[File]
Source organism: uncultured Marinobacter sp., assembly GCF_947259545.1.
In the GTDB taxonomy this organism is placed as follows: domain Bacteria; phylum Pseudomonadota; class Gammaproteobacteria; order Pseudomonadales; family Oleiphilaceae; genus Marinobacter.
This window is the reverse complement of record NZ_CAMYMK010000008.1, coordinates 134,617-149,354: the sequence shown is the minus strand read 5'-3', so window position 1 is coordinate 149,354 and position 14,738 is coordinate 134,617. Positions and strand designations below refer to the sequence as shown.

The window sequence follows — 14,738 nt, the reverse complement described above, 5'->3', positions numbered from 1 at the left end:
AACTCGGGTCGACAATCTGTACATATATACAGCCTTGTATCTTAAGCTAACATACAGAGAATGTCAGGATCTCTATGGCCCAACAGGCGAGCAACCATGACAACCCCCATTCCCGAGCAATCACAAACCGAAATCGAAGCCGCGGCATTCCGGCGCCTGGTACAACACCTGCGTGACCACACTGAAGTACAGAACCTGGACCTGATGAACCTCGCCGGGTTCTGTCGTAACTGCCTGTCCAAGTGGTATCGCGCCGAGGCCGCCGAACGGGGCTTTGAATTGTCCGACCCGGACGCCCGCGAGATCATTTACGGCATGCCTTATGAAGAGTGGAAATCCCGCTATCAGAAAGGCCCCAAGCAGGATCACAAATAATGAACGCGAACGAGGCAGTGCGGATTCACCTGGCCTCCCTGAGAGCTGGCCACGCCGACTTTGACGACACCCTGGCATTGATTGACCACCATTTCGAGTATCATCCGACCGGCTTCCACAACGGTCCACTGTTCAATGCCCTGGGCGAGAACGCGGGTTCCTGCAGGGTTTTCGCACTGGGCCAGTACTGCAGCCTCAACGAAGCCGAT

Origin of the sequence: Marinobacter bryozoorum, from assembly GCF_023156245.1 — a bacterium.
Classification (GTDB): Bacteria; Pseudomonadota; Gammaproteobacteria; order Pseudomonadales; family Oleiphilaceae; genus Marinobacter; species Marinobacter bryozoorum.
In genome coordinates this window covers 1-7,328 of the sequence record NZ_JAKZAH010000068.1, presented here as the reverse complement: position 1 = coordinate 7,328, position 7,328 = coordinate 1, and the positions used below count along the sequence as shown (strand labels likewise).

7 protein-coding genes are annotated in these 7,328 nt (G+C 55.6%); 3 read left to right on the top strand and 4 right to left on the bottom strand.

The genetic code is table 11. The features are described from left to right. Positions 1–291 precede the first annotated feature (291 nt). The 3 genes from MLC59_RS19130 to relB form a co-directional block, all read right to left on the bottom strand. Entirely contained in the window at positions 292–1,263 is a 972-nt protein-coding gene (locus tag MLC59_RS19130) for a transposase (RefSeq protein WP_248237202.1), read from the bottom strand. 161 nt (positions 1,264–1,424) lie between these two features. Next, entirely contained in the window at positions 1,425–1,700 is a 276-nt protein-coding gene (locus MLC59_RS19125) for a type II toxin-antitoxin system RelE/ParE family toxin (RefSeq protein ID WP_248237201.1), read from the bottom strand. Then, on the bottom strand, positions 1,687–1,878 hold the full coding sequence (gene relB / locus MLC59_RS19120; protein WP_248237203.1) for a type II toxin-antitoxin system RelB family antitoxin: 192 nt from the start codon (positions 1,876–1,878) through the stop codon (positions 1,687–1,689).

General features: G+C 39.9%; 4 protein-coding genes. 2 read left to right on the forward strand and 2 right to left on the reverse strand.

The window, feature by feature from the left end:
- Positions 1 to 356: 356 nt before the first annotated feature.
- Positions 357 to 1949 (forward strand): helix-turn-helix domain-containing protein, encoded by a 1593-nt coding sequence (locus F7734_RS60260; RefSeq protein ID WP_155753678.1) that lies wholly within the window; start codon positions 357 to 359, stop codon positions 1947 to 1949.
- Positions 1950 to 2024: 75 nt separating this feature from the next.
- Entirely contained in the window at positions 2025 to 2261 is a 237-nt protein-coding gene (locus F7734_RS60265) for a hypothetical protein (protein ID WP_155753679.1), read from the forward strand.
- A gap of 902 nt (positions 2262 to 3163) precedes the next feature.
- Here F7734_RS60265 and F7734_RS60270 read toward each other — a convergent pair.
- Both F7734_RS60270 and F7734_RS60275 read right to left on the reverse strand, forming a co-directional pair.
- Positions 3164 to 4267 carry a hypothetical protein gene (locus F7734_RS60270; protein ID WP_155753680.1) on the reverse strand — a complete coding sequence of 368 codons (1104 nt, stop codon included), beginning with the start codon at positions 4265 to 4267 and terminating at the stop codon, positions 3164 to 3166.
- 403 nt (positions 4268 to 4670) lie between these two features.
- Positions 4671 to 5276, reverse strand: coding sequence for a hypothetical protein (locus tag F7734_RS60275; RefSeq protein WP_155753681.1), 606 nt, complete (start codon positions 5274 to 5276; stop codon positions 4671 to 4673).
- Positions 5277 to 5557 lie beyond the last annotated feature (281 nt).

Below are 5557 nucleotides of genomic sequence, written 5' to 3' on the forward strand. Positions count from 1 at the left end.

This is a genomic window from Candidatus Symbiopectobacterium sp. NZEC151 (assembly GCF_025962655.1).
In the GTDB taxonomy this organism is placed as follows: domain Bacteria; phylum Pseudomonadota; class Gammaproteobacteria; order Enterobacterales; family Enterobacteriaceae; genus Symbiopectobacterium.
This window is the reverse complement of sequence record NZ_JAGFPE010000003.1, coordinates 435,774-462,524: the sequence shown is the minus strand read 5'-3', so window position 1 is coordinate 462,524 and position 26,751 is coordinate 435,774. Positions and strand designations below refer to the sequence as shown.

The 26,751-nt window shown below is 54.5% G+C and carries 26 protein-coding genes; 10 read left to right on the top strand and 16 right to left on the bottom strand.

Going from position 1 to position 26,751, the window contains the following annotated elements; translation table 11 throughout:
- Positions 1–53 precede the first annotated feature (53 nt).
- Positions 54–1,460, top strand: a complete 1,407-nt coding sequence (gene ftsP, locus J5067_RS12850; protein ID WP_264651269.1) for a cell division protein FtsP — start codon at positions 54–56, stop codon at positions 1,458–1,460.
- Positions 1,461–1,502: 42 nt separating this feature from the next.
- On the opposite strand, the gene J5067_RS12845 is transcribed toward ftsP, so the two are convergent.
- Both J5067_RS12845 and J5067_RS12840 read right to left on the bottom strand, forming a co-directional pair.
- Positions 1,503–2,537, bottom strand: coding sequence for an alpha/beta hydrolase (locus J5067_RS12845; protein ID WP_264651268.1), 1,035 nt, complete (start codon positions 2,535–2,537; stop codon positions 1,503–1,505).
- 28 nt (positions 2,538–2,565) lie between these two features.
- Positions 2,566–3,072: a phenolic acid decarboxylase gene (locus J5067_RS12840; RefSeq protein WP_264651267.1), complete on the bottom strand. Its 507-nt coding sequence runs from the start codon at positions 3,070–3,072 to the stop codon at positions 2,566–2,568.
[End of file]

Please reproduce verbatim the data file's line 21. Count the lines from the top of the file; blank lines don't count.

- 403 nt (positions 4268 to 4670) lie between these two features.